Chili Cookoff Adds a Little Seasonal Spice

Smells of cumin, garlic, chili powder, and other spices fragrantly waft through the air the second anyone leaves the elevators or the stairwell to the hospital’s second floor. The buzz of laughter threads through the loop of quirky Halloween songs
like “Thriller” by Michael Jackson and the Ghost Busters theme song. Outside, the weather is a crisp fifty degrees with light rain, clouds haloing the hospital, and the fall season palpably in the air. Inside, the warm McInturff has transformed
into an assortment of themed booths with a variety as prominent as the spice. The booths steam like cauldrons as chili warms in large crockpots. UMC employees wear costumes matching their booth’s theme, spooning smoking ladles of chunky chili
into small plastic cups for the sampling audience. Like many of the samplers, I test every booth’s chili—we’re encouraged to, equipped with red and blue tickets meant for judging the chili and a table filled with homemade salsas
for the People’s Choice Award.

The employees serving behind the booths light up at the arrival of any sampler, explaining the qualities of their food, from what’s gone into it, and even how it should be eaten. Chad Curry, dressed as “Top Gun,” wears a green military
flight suit and what seems like a plaster mini-model of a naval F-15 wrapped fully around his waist. He explains that his chili contains exotic venison with jalapeno. It’s delicious, of course, as all the chilis are, each in their own way. Some
heap with chunks of hearty brisket, others with pebbles of corn or strings of New Mexican green chili. Some encourage adding Louisiana hot sauce to kick up the spice or dipping or crumbling miniature cornbread into the samples or bowls.

In the center of the room, a long line of tables holds large bowls of salsa, green and red, some as dark as merlot, a characteristic maintained from the blended peppers. Most of the booths’ hosts grin when asked if their chili is spicy. “No,
not really,” they say, “We kept that for the salsa.”  They’re right. The samplers walk away from the salsa table flush, sweating, and fanning their faces but smiling through the endorphin-releasing spice. When satisfied,
the taste testers confer in small posses, describing the qualities of the salsas, what they like and what they don’t, while dabbing beneath their running noses with small napkins. When in agreement, the groups drop their red tickets into voting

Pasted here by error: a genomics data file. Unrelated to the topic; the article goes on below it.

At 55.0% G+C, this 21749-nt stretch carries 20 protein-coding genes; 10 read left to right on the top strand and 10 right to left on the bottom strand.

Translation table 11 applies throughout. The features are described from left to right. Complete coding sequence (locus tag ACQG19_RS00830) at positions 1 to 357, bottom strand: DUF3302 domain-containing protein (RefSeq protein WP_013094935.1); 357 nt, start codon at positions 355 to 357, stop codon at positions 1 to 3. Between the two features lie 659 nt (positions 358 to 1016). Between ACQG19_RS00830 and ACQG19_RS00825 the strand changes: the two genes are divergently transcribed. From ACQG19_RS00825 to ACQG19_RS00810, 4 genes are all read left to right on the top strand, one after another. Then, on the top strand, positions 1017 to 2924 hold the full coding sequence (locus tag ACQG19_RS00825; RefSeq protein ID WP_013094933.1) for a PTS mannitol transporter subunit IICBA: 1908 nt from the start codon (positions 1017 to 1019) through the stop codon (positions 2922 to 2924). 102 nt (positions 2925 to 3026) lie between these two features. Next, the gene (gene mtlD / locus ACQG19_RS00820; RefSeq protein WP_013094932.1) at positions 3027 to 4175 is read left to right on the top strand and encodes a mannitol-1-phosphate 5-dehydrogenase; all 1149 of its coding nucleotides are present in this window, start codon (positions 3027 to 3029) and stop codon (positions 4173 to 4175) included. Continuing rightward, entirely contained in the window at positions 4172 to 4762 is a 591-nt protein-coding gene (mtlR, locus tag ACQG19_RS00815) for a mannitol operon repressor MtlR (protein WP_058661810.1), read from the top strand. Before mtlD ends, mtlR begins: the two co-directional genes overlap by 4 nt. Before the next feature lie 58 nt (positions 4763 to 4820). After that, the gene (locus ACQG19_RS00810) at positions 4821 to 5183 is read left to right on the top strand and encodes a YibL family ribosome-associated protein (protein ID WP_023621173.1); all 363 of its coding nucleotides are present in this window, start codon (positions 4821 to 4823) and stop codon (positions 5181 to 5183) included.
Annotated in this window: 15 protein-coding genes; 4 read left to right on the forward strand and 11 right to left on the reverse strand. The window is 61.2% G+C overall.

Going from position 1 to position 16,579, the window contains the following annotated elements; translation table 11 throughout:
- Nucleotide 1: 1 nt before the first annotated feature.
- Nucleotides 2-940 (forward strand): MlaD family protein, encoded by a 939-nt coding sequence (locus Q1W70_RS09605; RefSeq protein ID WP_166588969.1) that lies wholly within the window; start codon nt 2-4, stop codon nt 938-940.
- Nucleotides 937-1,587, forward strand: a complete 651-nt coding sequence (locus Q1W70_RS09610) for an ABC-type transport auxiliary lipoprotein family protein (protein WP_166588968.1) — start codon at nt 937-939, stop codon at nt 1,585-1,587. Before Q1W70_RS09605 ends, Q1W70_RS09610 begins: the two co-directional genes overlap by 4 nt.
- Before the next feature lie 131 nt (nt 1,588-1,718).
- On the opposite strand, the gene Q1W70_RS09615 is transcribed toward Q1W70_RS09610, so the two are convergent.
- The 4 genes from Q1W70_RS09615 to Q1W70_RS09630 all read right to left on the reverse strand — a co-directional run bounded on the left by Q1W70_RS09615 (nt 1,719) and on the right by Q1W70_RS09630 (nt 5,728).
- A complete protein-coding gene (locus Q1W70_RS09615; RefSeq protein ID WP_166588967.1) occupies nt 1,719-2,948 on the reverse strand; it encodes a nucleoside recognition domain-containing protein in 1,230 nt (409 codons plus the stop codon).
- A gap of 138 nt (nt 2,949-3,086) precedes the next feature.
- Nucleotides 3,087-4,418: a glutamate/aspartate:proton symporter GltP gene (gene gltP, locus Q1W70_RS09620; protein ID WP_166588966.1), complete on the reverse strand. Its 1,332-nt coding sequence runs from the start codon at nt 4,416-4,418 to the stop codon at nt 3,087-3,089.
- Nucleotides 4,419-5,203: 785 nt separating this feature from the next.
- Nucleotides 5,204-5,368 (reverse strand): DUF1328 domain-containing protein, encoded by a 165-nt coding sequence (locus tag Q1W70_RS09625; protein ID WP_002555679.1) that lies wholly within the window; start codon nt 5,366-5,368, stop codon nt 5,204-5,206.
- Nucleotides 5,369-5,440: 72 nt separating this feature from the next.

boxes and return to the fray. There’s more to eat, after all.

Most stunning, perhaps, isn’t even the chili itself. The mutuality and community so common through UMC’s halls, offices, and exam rooms echo through the conference center with one major difference: the costumes. Ursula casually strolls between
booths before stowing away behind her own, aptly named “Chillin’ Like a Villain,” clever in several ways. An inflated T-Rex, now a staple of Halloween tradition, flees wildly from a giggling young girl in an oversized pink shirt
and pigtails. Their chase ends at the Jurassic Park booth, with a small, leering Compsognathus and hay ornamentation framing the booth’s posts. Others sport large sombreros and ponchos or grass skirts with Hawaiian shirts tucked into their straps
or dangling gold chains like nineties rappers. Somehow, in a room with rappers, raptors, and randomness abound, the event has the quality of home—warm, merry, and conversational. In the home: family. Our UMC family, sharing, laughing, and taking
a moment in an ever-spinning world, for each other and for themselves.

Congratulations to the winners:

Best Themed Booth –  “Jurassic Park” – Surgical Anesthesia Unit / Outpatient / Day Surgery / PACU / STAR

2nd Place Themed Booth –  “Chili Big Miracles” – NICU

Scariest Themed Booth – “Island of the Dolls” – EC

Best Individual Costume – Chad Curry as “Top Gun” – EMS

Best Group Costume – “Mardi Gras” – McInturff

Most Creative Booth – “Dr. Death” – Professional Services

Spirit Award – “Candyland” – PEDI / PICU

2nd Place Spirit Award – “Bone Thug Nurses” – 3 West

 

Best of Show Salsa

Pediatric Pharmacy

MSICCU

People’s Choice Salsa

Patient Accounting

2nd Place Salsa

UMCP Neurosurgery

3rd Place Salsa

UMCP Internal Medicine

 

Grand Champion Chili

OR

People’s Choice Chili

HR Talent Acquisition

2nd Place Chili

MSICCU

3rd Place Chili

Surgical Anesthesia Unit / Outpatient / Day Surgery / PACU / STAR 

 

OVERALL, the 23rd Annual Chili & Salsa Cook-off Ultimate Fundraiser

Inpatient Pharmacy

 

Building Traditions in the Holiday Season

This time of year begins the Holiday Season, where each month brings colder weather and families closer together. Collectively, we assemble indoors with our bounties of Halloween candy, special Thanksgiving meals, and Christmas presents stacked under the tree. After two years of pandemic lockdowns and public restrictions, we might reflect on these holidays more fondly than before, our separation reminding us of how important togetherness can be. However, for some less fortunate families, sickness or tragedy might result in a hospital stay that prevents them from gathering. In the broader community, some less privileged families may not have the resources to provide an abundant table of Thanksgiving treats or Christmas presents. Every Holiday Season, our generous staff and UMC, as a charitable organization, do what we can to bring joy to everyone we can. We find innovative ways to celebrate by hosting fun and inclusive events.